The Voice In Your Children’s Head and You

“Your voice is the voice in your child’s head when she’s grown up”

No truer words were spoken when, in the midst of fast-rising floodwaters back in 2008, my father’s voice echoed in my head. “Flashflood. Pack the essentials. Get out. Move to higher ground. Now. Now. NOW!”

I had no time to panic, my two girls were little more than babies at that time. I was alone with three kids and two nannies who needed me to keep my head tightly screwed to my shoulders that very moment.

June 2008; there was no rain, very little wind, the city was under Typhoon Frank signal No. 2. What happened that day came as the biggest shock of my adult life. I had never experienced a flashflood before. The waters surged higher than my waist in a matter of seconds, the current was alarmingly strong. I wondered then if my family and I would get out unscathed.

My father’s voice has taken residence in my mind. It is the voice of caution, of reason, and down-to-earth common sense with a dose of pragmaticism thrown in for good measure. Through the years, his calm and collected ways has tempered my otherwise emotional reactions to situations that I felt were beyond my control.

The line above hits hard, because I have growing children. The responsibility is enormous. How do I impart all the good in this life to them? How do I make them strong, ethical, independent individuals? What will happen to them when I’m gone?

Parenting is never easy but once or twice I’d run into a random line like the one above. It is enough to give me a whiplash and question my approach in parenting three distinct and awesome individuals. It makes me overthink matters and perform an evaluation of my mothering career stat!

How do I relate to my kids?

I get off my high horse and bend my knees to their level until we see eye-to-eye. I use words they understand, and explain the words they don’t. But I never take that moment as an opportunity to talk down to them. Kids hate being lectured and hectored. They sense it when they’re being patronized and they hate that too.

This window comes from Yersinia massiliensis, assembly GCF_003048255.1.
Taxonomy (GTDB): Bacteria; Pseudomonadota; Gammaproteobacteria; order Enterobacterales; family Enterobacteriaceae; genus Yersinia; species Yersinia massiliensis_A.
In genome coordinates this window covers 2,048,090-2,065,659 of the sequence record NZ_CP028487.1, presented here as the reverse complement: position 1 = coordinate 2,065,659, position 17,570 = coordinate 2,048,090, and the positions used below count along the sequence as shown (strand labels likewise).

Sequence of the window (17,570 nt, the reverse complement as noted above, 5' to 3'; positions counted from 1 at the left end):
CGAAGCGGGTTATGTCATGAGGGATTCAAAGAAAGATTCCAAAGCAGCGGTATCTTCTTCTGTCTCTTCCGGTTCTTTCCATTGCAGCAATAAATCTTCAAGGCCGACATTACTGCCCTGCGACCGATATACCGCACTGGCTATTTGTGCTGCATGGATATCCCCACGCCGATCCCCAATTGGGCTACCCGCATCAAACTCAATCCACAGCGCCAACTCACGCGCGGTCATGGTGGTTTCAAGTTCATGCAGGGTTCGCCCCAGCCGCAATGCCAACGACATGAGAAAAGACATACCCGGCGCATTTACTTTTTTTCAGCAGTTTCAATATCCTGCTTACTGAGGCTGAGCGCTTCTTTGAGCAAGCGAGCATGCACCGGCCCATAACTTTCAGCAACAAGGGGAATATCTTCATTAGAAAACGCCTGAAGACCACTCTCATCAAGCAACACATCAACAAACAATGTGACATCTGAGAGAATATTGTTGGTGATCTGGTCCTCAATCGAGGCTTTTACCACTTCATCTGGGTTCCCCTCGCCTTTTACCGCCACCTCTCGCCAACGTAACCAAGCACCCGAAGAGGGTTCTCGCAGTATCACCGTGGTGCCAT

How do I speak to them?

I am not a poster mom who’s soft spoken and gentle. At times I resemble a fire breathing dragon dishing out do’s and dont’s, and promising dire consequences. But I do my best to listen to them. I’ve learned that with kids, it’s not the words but the tone of my voice that matters. It is not about shushing them but patiently waiting for them to flesh out their thoughts in the manner they know how. I do my best to be an impartial listener and a safe place where their thoughts and ideas are welcome.

How do I impart skills to them?

Aside from enrolling them in music, swimming, arts & crafts, etc., I teach by example. I let my children fail because I believe that frustration is simply motivation in disguise. I push them to develop their potential by offering honest but gentle critique of their work. I have never to this day done any of their schoolwork, or help in their projects. I do less mothering than is expected. And it works.

“Do you ever hear voices in your head?” I asked my son. “I hear your voice mom, when I’m in doubt or when I need to do something, or find an answer.” Plain and simple and so true. It makes me weak in the knees to know how profoundly I impact my children. Being the voice of reason in their heads is staggering and it’s humbling.

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